Some of you may remember Odie the Odyssey from his maiden voyage, and surely you’ve seen some sneak peeks at his innards throughout our recent blog posts… but we’ve saved the juicy details for one big ode to Odie: behold, our home on wheels!
Check out Hailey’s video walkaround below, followed by some additional background and photos illustrating how it all came together.
Now, for some behind-the-scenes and how-to tips: we were pretty adamant about making a normal, affordable minivan our weapon of choice on Rogue Trip, as one of the tenets of this adventure is to prove anyone can do it and go anywhere they want. You don’t need to buy an RV, you don’t need to learn how to fix overpriced VW buses on the side of the road, and you don’t need to relegate your overnight parking to some remote wilderness campsite. Odie’s just a regular soccer mom mobile (don’t tell him I said that); with a few turns of a wrench and a few swipes of a credit card, these vehicles can provide plenty of room to house your precious cargo.
Odie’s first surgery came at the hands of Mitch’s Uncle John, resident fixer of family cars. We wanted to bring our bikes along, and since Odie didn’t come with a tow hitch (although many vans and SUVs do), we had to bolt one up before adding a bike rack.
If you don’t have an Uncle John or a car lift or an impact wrench, the task can be done at a dealership or service station, probably for $50-$100 depending on where you live.
After that, installing the bike rack was a cinch, though it was pretty pricey. We went with this Yakima rack to ensure we could a) lock up the bikes to the rack, in addition to locking them to each other; b) easily tilt or remove the rack to get into the back of the car. That’s what $375 gets ya. It also gets ya a bottle opener on the end of the rack.
Because Mitch likes things to match, we also got our rooftop cargo box from Yakima. And again… this stuff is expensive. The rack and box are probably twice the price you’d imagine these things to be when you see them on other cars, and frankly, unless you go with a super-cheap knockoff brand, whatever solution you go for is going to cost half your bodily appendages.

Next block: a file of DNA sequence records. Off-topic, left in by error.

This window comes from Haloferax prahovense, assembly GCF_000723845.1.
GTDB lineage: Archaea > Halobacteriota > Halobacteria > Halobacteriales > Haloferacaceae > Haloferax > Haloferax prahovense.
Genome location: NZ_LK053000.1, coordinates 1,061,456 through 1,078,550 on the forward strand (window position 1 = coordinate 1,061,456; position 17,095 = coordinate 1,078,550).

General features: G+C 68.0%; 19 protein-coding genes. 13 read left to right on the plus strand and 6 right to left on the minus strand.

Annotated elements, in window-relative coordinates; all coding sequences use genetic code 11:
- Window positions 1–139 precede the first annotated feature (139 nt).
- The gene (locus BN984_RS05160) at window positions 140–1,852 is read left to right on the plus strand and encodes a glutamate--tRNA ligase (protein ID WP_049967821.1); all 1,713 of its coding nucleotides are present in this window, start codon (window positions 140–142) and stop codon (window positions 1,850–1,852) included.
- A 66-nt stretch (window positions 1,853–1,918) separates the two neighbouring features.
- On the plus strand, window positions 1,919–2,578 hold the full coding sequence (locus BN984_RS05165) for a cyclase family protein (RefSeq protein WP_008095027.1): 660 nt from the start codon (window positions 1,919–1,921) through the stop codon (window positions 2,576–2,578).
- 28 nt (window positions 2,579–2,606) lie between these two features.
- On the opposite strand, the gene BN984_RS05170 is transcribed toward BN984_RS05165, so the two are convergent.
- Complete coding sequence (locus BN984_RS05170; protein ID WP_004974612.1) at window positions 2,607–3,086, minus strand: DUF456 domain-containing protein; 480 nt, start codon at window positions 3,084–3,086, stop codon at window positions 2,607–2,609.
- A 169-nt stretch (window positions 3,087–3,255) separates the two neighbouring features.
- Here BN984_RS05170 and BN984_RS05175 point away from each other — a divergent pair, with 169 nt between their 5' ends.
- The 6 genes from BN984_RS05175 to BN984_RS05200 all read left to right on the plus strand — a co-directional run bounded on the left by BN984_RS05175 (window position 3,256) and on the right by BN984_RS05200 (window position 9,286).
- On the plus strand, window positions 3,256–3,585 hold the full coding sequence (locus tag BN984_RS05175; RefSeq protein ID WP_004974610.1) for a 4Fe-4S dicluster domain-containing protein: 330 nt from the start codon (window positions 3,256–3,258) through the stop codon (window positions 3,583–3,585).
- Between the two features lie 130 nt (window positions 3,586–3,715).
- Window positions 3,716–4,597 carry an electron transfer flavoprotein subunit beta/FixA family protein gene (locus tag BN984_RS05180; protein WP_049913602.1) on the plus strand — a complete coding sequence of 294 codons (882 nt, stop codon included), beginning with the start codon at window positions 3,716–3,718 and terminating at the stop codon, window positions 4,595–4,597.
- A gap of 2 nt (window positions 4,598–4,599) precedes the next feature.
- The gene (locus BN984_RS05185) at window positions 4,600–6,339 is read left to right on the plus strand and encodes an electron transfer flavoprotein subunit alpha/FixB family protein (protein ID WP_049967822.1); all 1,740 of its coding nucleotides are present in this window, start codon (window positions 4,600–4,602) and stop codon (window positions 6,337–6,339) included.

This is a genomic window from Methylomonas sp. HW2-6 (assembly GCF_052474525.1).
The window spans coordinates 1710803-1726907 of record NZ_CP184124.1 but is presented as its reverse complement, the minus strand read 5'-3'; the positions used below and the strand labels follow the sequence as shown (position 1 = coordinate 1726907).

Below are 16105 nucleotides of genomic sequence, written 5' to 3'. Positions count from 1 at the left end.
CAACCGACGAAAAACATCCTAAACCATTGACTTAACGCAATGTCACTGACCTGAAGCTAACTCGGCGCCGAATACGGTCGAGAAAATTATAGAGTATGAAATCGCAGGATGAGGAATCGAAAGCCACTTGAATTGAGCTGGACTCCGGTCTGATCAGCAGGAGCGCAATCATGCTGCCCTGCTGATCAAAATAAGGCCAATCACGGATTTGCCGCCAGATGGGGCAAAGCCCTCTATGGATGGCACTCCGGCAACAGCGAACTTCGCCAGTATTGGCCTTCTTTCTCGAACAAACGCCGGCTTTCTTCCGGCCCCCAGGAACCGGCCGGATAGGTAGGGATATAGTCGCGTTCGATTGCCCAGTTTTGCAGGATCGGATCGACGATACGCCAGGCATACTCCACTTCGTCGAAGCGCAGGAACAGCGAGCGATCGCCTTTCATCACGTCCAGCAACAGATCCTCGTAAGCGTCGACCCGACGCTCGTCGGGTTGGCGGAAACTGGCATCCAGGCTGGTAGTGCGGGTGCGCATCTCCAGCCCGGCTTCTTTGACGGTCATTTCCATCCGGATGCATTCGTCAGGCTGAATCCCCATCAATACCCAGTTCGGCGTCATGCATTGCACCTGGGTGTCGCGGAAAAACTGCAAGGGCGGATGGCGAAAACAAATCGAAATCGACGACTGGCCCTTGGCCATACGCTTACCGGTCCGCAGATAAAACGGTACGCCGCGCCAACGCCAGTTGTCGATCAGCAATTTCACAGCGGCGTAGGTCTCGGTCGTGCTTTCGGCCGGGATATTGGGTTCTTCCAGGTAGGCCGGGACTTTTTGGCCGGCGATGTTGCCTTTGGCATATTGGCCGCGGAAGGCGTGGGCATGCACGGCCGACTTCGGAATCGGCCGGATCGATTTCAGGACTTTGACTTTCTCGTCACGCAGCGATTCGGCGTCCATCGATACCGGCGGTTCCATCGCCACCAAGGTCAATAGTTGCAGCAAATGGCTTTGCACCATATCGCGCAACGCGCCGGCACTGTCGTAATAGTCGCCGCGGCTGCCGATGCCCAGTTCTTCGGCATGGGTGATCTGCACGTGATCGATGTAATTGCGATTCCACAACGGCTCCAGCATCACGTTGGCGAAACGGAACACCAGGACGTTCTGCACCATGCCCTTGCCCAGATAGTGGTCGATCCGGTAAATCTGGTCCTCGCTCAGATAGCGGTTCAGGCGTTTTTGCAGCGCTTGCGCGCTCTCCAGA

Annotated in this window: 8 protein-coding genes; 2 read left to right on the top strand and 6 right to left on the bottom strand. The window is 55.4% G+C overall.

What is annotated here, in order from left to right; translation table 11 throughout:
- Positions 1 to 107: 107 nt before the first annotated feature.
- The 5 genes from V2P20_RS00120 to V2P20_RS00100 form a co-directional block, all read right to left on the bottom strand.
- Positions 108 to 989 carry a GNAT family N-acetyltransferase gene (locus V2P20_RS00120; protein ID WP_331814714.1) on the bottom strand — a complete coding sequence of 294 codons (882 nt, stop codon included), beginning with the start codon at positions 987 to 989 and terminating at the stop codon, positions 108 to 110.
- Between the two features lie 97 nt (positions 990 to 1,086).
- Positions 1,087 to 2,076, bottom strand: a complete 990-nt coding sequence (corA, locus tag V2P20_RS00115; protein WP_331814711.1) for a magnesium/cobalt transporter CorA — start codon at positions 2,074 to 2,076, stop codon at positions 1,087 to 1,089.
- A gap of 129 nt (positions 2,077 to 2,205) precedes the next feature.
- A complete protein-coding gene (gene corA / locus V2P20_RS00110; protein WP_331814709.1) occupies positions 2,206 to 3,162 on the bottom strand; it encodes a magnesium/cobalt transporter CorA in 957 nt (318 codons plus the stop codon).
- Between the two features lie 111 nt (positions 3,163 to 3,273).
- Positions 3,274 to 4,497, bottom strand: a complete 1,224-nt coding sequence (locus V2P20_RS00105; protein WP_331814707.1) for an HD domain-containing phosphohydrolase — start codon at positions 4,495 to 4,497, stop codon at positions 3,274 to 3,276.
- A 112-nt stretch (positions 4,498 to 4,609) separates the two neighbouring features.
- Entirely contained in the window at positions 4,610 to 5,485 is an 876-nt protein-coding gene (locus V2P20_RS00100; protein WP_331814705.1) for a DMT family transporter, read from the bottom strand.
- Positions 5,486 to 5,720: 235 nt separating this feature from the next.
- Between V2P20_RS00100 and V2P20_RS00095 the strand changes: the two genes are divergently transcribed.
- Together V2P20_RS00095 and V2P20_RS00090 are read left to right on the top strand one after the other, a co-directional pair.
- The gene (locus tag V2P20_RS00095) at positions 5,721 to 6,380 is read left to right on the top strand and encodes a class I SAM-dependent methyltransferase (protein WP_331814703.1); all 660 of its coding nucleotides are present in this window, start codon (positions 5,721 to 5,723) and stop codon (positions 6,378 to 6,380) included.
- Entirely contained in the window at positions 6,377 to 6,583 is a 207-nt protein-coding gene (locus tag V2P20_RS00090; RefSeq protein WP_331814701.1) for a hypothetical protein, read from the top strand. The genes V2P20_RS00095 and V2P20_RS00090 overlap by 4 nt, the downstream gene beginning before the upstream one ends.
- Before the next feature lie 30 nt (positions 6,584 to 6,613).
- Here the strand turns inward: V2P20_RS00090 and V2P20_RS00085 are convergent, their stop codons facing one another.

That said, this $500+ Yakima SkyBox Lo holds an incredible amount of stuff for how aerodynamic it is — about the same as fifteen carry-on suitcases can hold, if we recall correctly. In keeping with our theme of having a versatile vehicle, the Lo version is longer and wider than most roof boxes, ensuring we can fit into any parking garage that was built to code. It’s also just a darn good product with a lifetime warranty, and we’re not being paid to say that.
So, bikes not included, that’s about $1,000 you might find yourself dropping on a van to haul bikes and a treasure chest of roof gear. It’s worth it, but certainly not necessary; bike-share programs are increasing in popularity, and nothing in that SkyBox is of vital importance to our travels. It’s just nice to bring along a lawn chair or a shovel or a photo of your grandma without it having to take up room inside the car.
Make Your Bed
The most obvious Odie operation involved taking out the seats. Second row seats? Easy as pie… they’re designed to be removed, because like all minivans, Odie is awesome. Here’s Hailey doing some final cleanup before we stand back and admire just how roomy this car is.
Now, behind Hailey in that pic is the third row, which folds flat for convenience. Well, that wasn’t convenient enough — since we’re putting a bed in here, the seats will be useless, which means they’re dead weight and more importantly taking up a ton of available space. Trouble is, these seats aren’t designed to come out.
Here’s where Mitch’s dad comes in, and it won’t be the last you hear of him. We managed to find a beautiful set of instructions on removing the third row, because the Internet is amazing. From there it was just some legit elbow grease and inventive use of levers to get these things gutted. Definitely a two-person job if you prefer to keep your fingers.
Here’s Mitch getting credit for the work by putting a screwdriver on the already-removed seats. Dad looks on in quiet rage.